Had a look at this and it seems very nice, extensive and detailed! There were a couple of points I was surprised by:
"Carrying: keep fuel an...
Nick P 10 wrote (see)
"The Kitchen: Don't cook inside your tent!" Why not? I cook in the front porch of my tent all the time! I have the door unzipped at the top for venting. I didn't realise I was trying to kill myself. Any clarification?
Tent fabric is flammable and combuction produces poisonous fumes!
All tents come with safety warnings and the rule is - don't cook inside your tent.
But in practise, most of the time in UK conditions you've little option if you want hot food, so most people do cook inside their porch, but very, very carefully - common sense stuff like ... make sure it is well ventilated, keep your stove well away from the tent fabric, secure any flappy bits, know your stove (you don't want it to flare up) and don't leave it unattended.
I've seen a tent disappear in flames on a campsite, it was over in an instant and very frightening to watch. Fortunately nobody was in it at the time.
Thanks for that MoS. Pretty much what I thought, but nice to be told
Scary stuff the burning tent! Do you cook in your tent?
Yep, mostly wild-camping and in one of the porches of a 'superlight Quasar'.
The scary, burning, tent incident didn't put me off cooking in a tent because when you're in control of what you're doing, you can take precautions to stay safe.
But it did put me off busy camp sites where you can't control what other people are up to. The two most worrying aspects of seeing that tent go up were -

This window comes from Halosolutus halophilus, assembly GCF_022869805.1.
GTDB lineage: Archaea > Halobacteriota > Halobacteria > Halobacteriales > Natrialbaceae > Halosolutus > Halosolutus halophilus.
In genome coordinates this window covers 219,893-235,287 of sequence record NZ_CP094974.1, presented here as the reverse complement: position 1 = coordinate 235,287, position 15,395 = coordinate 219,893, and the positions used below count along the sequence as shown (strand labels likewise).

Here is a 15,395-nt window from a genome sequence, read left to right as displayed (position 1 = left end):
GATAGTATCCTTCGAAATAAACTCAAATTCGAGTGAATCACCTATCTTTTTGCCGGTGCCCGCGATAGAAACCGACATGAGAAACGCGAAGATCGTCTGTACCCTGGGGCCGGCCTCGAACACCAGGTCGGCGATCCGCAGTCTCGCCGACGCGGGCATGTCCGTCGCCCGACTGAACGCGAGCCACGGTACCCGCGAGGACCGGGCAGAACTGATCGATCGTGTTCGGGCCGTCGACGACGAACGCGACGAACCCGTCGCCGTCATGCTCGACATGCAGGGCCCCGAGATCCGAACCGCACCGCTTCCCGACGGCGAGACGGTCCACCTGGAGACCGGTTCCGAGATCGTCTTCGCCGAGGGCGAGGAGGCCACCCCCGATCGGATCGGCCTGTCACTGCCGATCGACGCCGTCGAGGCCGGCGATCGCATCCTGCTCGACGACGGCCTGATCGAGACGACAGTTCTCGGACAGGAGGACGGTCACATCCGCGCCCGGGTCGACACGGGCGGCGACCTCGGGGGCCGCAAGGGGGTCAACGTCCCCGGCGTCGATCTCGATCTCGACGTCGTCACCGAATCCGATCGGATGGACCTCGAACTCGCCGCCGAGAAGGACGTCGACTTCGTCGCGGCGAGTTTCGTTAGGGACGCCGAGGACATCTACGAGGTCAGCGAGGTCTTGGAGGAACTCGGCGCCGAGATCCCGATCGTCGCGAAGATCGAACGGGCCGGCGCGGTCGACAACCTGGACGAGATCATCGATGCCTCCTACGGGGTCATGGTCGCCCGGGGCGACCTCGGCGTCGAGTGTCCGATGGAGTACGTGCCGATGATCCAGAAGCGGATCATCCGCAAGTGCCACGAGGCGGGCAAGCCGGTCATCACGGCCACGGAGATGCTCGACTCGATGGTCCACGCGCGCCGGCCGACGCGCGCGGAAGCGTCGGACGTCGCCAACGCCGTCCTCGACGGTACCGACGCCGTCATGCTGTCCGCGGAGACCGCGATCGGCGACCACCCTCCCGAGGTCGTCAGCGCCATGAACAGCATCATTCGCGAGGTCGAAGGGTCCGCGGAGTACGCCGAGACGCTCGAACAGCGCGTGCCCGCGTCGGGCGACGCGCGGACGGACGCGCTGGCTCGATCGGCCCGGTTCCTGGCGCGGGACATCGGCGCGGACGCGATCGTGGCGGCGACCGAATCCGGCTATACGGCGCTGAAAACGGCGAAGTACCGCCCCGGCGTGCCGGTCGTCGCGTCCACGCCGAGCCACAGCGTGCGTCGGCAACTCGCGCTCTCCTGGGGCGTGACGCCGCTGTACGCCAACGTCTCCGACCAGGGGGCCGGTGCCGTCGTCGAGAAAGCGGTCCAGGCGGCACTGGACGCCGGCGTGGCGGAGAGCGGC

- firstly, was there anyone inside?, but once it became apparent that there wasn't ..
.. the pieces of flaming fabric floating around on the breeze threatening to set light to neighbouring tents, one of which was mine.
Whoops, spelled combustion wrong in my first post
The "Don't Cook In Your Tent" reeks strongly of arse-covering, both in a guide like this and in manufacturers' instructions.
You have to be careful and you have to realise the risks, but much like going out on your own or not wearing Stout Shoes With Ankle Support it's something that actually goes on a lot and needn'tmean the end of the world.
Looking further at the stove stuff, unless you're snow melting for your water supply I'd say "burn power" is mostly a big "So What?" It's beloved because it's something you can measure and use for comparisons, but it's like comparing car top speeds when you only ever drive in a 30 zone and keep to the limits.
What about the bottle for fuel? Any thoughts on that?
They recommend plastic, but if you buy a fuel bottle it is usually in metal
Parky Again wrote (see)
metal fuel bottles tend be aluminium. meths rots aluminium over time. sometime, someplace, somewhere it will leak everywhere.
I've had a 300 ml Sigg full of meths for over 20 years now now and there don't seem to have been any ill effects. How much time? I've never come across the suggestion that meths will rot aluminioum before now. I'd have thought e.g. Sigg would make a point of telling folk that, but AFAICT they don't.
Only thing I've heard it's especially bad for are the seals in portable stoves that are designed for petroleum based fuels, that being said in a primus instruction manual.
If you have lined Sigg bottles they may not get rotted by meths.
My old plain unlined aluminium Sigg bottle (early 80's ) which I used for my Trangia certainly rotted out catastophically after about 10 years, and was not that good before that ('bits' in the meths).
Do they still even make the old plain unlined type?
Pop bottles are fine for meths - I've used em for years inside my pack with no leakages
I've never really 'got' Sigg bottles - or any other bottle/canteen other than Platypus types. (except a hip flask)
Not when there are so many high quality polythene bottles freely available. (once you've used the original contents)
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